If you plant the aucuba in a pot, place it in small ceramic or terracotta pots with a diameter of 12 cm to 15 cm if the plant is small, and from 13 cm to 20 cm if the plant is already large.
Place a layer of gravel or expanded clay balls on the bottom of the vase to help drainage. Fill with the soil prepared previously, place the seedling in the center, making sure that the roots are not intertwined. Fill the empty spaces with the soil. Lightly compress the soil and water just a little, place the pot in partial shade, away from direct sunlight.

Aucuba pruning


If the aucuba is used for the realization of a hedge, pruning is necessary, otherwise you can do without it: limit yourself to eliminate the dried leaves and the ruined branches, or thin out the branches, if necessary. Do not prune in autumn or winter, otherwise you risk losing the beautiful berries that adorn the plant throughout the winter, and return it to the February-April period.
In plants used for hedges cut the dry branches, those too weak or that protrude in some way from the plant. The base of the hedge must be wider than the top: in this way all the parts of the plant will be equally illuminated. Plants that have grown too large and are bare at the base can be pruned decisively in April.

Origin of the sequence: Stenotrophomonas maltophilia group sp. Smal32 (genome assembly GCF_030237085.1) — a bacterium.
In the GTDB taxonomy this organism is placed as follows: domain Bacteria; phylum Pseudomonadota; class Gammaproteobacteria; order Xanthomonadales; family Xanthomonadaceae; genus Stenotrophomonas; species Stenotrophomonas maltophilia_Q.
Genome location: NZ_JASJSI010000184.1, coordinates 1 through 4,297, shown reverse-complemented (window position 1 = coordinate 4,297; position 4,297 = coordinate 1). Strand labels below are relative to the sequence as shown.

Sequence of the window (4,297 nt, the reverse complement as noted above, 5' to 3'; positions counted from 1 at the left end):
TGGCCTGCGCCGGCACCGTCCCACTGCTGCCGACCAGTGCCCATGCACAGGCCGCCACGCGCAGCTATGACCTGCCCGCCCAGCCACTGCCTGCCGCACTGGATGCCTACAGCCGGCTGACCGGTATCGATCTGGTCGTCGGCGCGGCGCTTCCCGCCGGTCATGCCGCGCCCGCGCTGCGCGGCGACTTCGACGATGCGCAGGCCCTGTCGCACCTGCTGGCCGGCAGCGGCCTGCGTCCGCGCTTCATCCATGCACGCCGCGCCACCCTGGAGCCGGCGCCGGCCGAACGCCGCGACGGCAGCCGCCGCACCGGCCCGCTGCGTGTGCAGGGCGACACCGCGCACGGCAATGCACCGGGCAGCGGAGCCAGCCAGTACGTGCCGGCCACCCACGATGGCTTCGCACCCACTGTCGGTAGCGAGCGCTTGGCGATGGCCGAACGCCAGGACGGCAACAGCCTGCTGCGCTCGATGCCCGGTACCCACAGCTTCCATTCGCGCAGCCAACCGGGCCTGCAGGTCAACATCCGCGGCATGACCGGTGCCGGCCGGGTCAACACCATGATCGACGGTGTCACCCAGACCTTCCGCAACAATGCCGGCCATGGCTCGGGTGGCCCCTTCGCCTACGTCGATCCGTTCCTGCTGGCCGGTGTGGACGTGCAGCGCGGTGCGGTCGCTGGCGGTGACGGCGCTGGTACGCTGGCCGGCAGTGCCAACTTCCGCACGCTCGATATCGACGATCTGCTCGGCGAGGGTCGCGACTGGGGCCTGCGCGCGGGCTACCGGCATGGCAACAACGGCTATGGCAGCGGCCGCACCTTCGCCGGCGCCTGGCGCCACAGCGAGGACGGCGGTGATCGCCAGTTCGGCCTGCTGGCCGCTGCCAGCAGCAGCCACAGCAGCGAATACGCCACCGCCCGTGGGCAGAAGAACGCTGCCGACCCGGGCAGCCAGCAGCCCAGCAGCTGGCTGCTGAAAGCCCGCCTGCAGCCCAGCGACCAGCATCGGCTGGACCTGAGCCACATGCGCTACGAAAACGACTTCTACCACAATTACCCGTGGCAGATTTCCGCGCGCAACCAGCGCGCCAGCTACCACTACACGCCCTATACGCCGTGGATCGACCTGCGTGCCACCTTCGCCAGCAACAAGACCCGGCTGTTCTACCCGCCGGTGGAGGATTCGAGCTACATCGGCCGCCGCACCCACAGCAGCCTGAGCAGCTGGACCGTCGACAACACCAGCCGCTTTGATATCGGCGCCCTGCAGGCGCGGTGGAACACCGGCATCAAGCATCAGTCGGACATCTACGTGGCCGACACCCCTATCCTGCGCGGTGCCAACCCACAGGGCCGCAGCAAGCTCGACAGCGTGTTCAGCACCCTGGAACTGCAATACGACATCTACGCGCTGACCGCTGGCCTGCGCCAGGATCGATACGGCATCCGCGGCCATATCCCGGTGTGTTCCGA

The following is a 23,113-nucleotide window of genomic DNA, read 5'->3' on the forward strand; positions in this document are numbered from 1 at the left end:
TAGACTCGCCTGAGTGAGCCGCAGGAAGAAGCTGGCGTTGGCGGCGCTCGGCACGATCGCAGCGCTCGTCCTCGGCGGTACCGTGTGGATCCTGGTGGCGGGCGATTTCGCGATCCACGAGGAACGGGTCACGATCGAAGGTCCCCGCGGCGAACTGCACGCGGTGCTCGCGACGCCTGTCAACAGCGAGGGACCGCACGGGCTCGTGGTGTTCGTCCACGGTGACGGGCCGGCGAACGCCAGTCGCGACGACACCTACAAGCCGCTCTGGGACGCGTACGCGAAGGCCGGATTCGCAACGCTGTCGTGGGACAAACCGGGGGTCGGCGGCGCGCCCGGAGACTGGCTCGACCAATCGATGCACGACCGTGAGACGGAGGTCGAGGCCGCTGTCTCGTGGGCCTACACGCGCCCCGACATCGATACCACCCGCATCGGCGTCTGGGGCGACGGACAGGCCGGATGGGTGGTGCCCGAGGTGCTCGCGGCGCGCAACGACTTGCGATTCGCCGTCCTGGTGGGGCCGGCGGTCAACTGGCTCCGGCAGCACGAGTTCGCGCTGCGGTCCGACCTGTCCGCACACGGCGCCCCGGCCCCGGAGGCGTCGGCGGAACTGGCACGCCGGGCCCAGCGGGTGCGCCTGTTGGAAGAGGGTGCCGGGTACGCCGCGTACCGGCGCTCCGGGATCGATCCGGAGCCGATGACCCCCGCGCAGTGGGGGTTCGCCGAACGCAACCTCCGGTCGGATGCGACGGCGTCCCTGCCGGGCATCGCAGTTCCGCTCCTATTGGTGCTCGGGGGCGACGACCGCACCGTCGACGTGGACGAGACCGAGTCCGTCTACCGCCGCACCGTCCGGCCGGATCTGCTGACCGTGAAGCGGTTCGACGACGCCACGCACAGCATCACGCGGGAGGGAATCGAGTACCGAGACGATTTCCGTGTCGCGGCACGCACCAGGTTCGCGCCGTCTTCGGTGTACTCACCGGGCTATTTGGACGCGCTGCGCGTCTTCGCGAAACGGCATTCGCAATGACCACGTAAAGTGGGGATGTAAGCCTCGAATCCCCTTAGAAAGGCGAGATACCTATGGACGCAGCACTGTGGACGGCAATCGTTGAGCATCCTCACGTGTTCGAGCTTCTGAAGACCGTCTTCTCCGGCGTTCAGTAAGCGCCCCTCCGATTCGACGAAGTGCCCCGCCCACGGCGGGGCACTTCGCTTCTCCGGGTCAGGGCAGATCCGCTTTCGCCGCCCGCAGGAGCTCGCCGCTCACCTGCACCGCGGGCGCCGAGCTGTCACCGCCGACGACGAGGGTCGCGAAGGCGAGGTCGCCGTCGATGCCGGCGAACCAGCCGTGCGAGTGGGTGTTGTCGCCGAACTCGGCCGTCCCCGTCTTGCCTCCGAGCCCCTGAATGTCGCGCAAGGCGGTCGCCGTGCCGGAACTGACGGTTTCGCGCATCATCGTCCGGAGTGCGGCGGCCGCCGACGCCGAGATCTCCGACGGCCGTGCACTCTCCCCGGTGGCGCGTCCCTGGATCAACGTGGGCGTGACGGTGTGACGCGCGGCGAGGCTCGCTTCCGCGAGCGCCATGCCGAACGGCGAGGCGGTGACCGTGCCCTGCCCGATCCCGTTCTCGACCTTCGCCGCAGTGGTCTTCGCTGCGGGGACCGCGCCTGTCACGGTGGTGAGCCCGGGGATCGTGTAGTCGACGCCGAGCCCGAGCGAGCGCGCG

Propagation of Aucuba


For sowing
The propagation of aucuba through seeds is a rather long process. Sowing is carried out in autumn in pots or in trays using fresh seeds. When the seedlings have developed, they are repotted in larger containers. The plants are planted after two years. The seeds taken from the different species will produce an identical plant only if it comes from the aucuba japonica.
For cutting
Reproduction by cutting can be done from July to September. From the branches of the aucuba, cuttings are taken 15-20 cm long by cutting with a sharp knife under the knots to facilitate rooting.
Eliminate the leaves at the base, shorten the others and leave those placed at the end of the cutting. Dip the cuttings in the liquid rooting hormone, and plant them in the pots with light and draining soil. Cover with clear plastic or put the jars in a small greenhouse, without exposing them directly to sunlight, at a temperature of about 200 degrees.
In winter protect the plants from frost, but place them in a cool and bright place keeping the soil moist. In the following April, when the roots are out of control, put them in a larger vase or in the ground.